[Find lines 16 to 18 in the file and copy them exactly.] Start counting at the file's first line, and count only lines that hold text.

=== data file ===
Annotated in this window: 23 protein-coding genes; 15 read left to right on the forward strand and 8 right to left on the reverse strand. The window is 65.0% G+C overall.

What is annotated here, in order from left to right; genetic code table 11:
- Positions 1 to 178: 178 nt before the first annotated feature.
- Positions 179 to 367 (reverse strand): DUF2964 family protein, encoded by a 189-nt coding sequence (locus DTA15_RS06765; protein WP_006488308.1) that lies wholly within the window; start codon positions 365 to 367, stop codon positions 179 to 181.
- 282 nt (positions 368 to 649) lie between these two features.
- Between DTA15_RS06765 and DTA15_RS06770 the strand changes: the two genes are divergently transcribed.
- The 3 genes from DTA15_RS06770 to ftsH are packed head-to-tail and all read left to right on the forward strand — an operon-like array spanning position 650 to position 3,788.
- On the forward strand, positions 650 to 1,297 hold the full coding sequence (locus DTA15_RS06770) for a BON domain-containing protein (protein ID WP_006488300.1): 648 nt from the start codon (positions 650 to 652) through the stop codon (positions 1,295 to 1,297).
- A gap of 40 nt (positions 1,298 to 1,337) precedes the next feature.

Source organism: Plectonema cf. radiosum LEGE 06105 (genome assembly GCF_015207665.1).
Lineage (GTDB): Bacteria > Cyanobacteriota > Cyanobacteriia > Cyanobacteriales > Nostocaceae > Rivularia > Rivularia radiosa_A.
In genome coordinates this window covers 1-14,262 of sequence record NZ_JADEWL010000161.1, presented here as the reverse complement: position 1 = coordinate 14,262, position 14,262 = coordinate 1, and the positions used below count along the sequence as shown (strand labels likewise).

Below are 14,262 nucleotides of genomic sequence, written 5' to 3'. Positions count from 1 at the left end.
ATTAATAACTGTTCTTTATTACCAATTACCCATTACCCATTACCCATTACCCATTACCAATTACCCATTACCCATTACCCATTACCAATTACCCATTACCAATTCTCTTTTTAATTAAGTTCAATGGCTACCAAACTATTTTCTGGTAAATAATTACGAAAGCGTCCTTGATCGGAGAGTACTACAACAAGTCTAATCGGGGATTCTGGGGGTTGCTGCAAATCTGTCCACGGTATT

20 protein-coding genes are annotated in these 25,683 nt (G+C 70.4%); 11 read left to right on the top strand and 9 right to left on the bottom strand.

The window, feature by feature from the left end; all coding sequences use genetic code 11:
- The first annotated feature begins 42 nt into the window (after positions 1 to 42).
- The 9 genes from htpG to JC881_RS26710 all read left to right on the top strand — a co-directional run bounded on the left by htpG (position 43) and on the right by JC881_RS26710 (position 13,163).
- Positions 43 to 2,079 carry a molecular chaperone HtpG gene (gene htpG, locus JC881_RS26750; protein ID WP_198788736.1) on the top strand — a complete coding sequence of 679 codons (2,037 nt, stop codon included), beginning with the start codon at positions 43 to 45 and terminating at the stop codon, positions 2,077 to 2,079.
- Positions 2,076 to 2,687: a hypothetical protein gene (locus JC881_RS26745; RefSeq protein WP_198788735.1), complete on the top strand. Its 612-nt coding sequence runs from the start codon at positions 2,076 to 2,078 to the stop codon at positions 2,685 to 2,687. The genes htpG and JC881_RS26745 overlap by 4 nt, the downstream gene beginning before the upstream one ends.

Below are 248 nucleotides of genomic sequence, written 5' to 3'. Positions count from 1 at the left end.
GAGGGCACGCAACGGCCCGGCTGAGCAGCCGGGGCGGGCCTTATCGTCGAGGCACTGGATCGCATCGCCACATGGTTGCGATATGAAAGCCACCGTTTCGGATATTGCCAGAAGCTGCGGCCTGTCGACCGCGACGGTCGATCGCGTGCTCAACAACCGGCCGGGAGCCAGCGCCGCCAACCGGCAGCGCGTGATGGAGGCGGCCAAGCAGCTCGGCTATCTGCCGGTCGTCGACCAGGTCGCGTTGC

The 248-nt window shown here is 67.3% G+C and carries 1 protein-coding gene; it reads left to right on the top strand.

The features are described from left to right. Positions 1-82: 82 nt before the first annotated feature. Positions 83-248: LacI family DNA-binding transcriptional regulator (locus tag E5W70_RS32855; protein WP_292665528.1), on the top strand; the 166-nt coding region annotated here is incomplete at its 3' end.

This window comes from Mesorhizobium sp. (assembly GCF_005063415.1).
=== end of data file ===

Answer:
The window, feature by feature from the left end; all coding sequences use genetic code 11:
- The first annotated feature begins 42 nt into the window (after positions 1 to 42).
- The 9 genes from htpG to JC881_RS26710 all read left to right on the top strand — a co-directional run bounded on the left by htpG (position 43) and on the right by JC881_RS26710 (position 13,163).